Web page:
It’s a hot, sunny Sunday afternoon in the Frogtown neighborhood of Los Angeles, and a group of 12 women are standing quietly in a circle inside a well-worn community center.
“Imagine a note, any note, and hold it in your mind,” the group’s leader, Carolyn Pennypacker Riggs, tells them. On Riggs’ cue, the women release their chosen pitches in full voice. A psychedelic chord blossoms, a powerful, bright sonic bath.
The chord dissipates and Riggs smiles serenely. “I call that a freedom chord,” she says.
Riggs, a Los Angeles-based composer and performance artist, is the founder of the Community Chorus, a protest choir that meets twice a month at the Women’s Center for Creative Work. Since Riggs formed the group in early 2016, she and a revolving group of a couple dozen women have been rehearsing regularly and gathering to sing and march together at Resistance-themed events.
A native of Berkeley, Riggs has been protesting since childhood. “I consider it a civic duty,” she says. “It is just something you do, like exercising or trying to eat healthy greens.”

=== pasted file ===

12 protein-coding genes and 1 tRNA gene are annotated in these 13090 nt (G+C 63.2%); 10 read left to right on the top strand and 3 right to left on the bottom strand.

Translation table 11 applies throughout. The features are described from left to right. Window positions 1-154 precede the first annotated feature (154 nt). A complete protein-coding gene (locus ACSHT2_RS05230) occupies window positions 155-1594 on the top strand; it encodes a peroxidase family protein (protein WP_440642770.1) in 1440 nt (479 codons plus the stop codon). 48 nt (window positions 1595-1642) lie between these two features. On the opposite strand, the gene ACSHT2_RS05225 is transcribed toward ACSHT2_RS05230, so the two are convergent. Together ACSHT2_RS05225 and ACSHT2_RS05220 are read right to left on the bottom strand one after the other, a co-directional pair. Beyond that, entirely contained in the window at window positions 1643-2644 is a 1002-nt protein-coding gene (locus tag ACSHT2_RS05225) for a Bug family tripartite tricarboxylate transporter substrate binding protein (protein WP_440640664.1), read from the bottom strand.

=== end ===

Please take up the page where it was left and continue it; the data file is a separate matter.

In the wake of Donald Trump’s inauguration, Riggs felt energized at marches that included musical elements. If she formed a community choir, she thought, the group could provide both musical inspiration for protesters and a reason to keep attending anti-Trump rallies.
When choosing songs Riggs veers away from protest music composed by 20th century white men. Instead of Bob Dylan, the chorus sings songs by OutKast and Solange.
Riggs has been surprised by how many choir participants tell her they don’t have a good voice. “They tell me they can’t sing, but sing they do,” she says. “If you can feel more comfortable vocalizing, maybe you can speak out against something that really needs to be called out.”